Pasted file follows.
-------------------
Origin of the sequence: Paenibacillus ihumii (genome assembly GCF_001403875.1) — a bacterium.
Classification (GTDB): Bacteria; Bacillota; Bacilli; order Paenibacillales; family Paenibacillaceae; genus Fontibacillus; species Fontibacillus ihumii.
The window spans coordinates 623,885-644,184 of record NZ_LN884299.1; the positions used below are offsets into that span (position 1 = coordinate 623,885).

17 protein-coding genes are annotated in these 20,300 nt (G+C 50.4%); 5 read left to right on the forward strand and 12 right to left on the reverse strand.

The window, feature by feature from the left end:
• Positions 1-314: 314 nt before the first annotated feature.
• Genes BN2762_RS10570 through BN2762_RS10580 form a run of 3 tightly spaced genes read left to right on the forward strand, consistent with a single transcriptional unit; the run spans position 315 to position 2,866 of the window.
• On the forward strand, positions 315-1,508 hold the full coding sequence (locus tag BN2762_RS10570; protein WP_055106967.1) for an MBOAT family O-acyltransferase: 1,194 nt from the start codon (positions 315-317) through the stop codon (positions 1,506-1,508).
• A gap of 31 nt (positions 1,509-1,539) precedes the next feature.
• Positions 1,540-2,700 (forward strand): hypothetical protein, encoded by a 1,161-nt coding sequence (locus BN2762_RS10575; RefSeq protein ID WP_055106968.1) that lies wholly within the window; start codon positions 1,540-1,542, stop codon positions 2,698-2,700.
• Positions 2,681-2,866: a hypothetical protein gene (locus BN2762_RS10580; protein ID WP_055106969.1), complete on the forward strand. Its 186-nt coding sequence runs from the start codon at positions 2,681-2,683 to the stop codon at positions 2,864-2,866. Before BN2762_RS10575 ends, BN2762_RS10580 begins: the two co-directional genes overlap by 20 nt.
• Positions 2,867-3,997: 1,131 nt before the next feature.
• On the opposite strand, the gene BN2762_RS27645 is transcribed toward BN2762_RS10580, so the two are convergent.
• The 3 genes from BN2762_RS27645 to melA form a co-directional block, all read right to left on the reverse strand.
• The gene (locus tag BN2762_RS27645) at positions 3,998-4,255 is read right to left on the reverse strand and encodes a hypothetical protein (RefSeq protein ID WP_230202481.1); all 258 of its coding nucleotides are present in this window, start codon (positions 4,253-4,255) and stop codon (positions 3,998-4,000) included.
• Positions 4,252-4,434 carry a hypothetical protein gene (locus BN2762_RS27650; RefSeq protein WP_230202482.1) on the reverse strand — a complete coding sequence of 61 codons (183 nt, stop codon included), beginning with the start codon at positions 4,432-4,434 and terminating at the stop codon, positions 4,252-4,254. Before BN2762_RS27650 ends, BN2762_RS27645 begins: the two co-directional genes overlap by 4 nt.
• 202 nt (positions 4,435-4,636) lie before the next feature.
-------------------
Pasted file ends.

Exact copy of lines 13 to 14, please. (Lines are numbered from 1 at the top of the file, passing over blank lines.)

• On the opposite strand, the gene BN2762_RS27645 is transcribed toward BN2762_RS10580, so the two are convergent.
• The 3 genes from BN2762_RS27645 to melA form a co-directional block, all read right to left on the reverse strand.